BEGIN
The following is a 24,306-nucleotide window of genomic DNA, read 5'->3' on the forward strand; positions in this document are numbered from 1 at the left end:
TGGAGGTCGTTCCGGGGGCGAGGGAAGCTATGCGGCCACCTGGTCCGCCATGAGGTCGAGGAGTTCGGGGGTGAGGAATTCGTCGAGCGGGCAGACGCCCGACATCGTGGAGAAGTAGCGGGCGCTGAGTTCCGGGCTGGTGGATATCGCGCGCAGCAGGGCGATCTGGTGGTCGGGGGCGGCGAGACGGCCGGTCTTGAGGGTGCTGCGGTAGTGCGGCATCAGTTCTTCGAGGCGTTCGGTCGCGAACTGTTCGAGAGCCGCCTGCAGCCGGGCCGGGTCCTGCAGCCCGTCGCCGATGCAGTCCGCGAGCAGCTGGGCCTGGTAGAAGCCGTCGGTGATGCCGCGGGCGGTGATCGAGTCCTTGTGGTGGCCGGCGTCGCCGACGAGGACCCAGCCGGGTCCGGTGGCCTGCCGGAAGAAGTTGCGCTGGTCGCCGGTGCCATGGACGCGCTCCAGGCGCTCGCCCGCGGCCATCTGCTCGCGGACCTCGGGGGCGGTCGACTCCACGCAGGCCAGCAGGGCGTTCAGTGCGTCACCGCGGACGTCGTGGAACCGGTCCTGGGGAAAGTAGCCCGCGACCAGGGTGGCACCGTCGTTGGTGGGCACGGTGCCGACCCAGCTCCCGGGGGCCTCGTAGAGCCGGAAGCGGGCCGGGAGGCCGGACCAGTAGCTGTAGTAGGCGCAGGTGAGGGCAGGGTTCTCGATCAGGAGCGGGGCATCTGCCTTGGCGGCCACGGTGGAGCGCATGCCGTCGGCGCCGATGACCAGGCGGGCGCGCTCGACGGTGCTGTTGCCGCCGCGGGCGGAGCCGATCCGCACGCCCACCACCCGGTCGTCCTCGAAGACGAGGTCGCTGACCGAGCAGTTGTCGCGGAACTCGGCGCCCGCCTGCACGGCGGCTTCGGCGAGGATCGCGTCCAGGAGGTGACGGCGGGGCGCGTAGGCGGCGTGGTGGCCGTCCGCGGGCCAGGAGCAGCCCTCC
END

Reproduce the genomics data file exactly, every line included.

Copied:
The following is a 24,306-nucleotide window of genomic DNA, read 5'->3' on the forward strand; positions in this document are numbered from 1 at the left end:
TGGAGGTCGTTCCGGGGGCGAGGGAAGCTATGCGGCCACCTGGTCCGCCATGAGGTCGAGGAGTTCGGGGGTGAGGAATTCGTCGAGCGGGCAGACGCCCGACATCGTGGAGAAGTAGCGGGCGCTGAGTTCCGGGCTGGTGGATATCGCGCGCAGCAGGGCGATCTGGTGGTCGGGGGCGGCGAGACGGCCGGTCTTGAGGGTGCTGCGGTAGTGCGGCATCAGTTCTTCGAGGCGTTCGGTCGCGAACTGTTCGAGAGCCGCCTGCAGCCGGGCCGGGTCCTGCAGCCCGTCGCCGATGCAGTCCGCGAGCAGCTGGGCCTGGTAGAAGCCGTCGGTGATGCCGCGGGCGGTGATCGAGTCCTTGTGGTGGCCGGCGTCGCCGACGAGGACCCAGCCGGGTCCGGTGGCCTGCCGGAAGAAGTTGCGCTGGTCGCCGGTGCCATGGACGCGCTCCAGGCGCTCGCCCGCGGCCATCTGCTCGCGGACCTCGGGGGCGGTCGACTCCACGCAGGCCAGCAGGGCGTTCAGTGCGTCACCGCGGACGTCGTGGAACCGGTCCTGGGGAAAGTAGCCCGCGACCAGGGTGGCACCGTCGTTGGTGGGCACGGTGCCGACCCAGCTCCCGGGGGCCTCGTAGAGCCGGAAGCGGGCCGGGAGGCCGGACCAGTAGCTGTAGTAGGCGCAGGTGAGGGCAGGGTTCTCGATCAGGAGCGGGGCATCTGCCTTGGCGGCCACGGTGGAGCGCATGCCGTCGGCGCCGATGACCAGGCGGGCGCGCTCGACGGTGCTGTTGCCGCCGCGGGCGGAGCCGATCCGCACGCCCACCACCCGGTCGTCCTCGAAGACGAGGTCGCTGACCGAGCAGTTGTCGCGGAACTCGGCGCCCGCCTGCACGGCGGCTTCGGCGAGGATCGCGTCCAGGAGGTGACGGCGGGGCGCGTAGGCGGCGTGGTGGCCGTCCGCGGGCCAGGAGCAGCCCTCC